Impacts related to weather shocks mostly take place in agricultural sectors, which are key to developing countries’ economic development. McCarthy et al. (Reference McCarthy, Kilic, Brubaker, Murray and de la Fuente2021) estimate that floods and droughts severely impact agricultural outputs in Malawi. Yet, weather shocks also impact non-agricultural sectors. Wages in non-agricultural sectors are shown to be impacted by weather events (Oliveira et al., Reference Oliveira, Palialol and Pereda2021); moreover, socio-economic factors closely related to development, such as education, which curb the long-term growth potential of populations, are also affected. Nübler et al. (Reference Nübler, Austrian, Maluccio and Pinchoff2020) assess how the cognitive capacities and educational achievement of girls and boys are negatively impacted by droughts in Kenya. The transmission channels at stake are the factors influencing educational achievements, that is, the health and household wealth of the younger generation, which are negatively affected by droughts. It is important to consider the impact of climate change and weather events not only through production outcomes, but also on welfare. Consumption indicators may help to understand how supply shocks can affect demand. Aggarwal (Reference Aggarwal2020) analyzes how temperature and rainfall variability influence consumption in India. The author shows that the impact differs according to the household's main economic activity: while industrial and agricultural households’ consumption is negatively impacted by a temperature increase, for service sector households consumption tends to increase. The author notices that climate change is likely to foster inequalities. Nutrition can also be an interesting indicator to be used in the context of agricultural sectors in developing countries, as it allows us to bypass the key issue of market access and focus directly on well-being outcomes. Antonelli et al. (Reference Antonelli, Coromaldi, Dasgupta, Emmerling and Shayegh2020) analyze the links between climate, food intake and labor supply in Uganda. Combining econometric estimates and overlapping-generation modeling, they infer the impact of climate change scenarios on food consumption and labor. Shocks and adaptation are also likely to have not only economic, but also environmental feedbacks: strategies undertaken to cope with climate risks may influence several indicators. Focusing on land-use change, Girard et al. (Reference Girard, Delacote and Leblois2021) give some insight on how adaptation in the agricultural sector may interact with deforestation in a literature review focused on Sub-Saharan Africa.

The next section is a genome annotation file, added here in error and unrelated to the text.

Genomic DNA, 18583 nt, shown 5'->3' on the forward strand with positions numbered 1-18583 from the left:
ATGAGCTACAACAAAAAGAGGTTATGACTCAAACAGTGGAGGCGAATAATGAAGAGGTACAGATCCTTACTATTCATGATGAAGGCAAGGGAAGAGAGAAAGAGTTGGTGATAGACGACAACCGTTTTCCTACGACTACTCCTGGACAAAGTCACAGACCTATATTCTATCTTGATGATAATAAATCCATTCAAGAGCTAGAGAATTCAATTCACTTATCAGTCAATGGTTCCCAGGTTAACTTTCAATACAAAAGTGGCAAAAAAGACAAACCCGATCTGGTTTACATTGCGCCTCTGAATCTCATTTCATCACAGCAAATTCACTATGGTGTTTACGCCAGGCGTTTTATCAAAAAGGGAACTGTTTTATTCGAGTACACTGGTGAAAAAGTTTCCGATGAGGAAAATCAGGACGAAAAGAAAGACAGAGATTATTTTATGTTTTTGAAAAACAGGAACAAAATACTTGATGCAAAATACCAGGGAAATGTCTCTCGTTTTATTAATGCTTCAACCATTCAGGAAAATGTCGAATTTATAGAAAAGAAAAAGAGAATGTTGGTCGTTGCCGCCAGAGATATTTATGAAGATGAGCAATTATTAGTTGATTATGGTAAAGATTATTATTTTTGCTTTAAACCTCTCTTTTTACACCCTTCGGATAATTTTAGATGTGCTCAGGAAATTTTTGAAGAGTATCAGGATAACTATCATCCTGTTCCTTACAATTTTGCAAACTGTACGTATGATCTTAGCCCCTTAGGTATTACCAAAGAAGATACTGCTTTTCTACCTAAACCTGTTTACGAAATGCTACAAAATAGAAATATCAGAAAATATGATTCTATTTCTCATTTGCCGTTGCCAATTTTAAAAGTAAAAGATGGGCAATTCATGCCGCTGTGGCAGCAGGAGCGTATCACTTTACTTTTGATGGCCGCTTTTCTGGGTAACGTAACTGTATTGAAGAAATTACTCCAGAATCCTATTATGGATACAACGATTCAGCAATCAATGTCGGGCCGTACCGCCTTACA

3. Climate change adaptation practices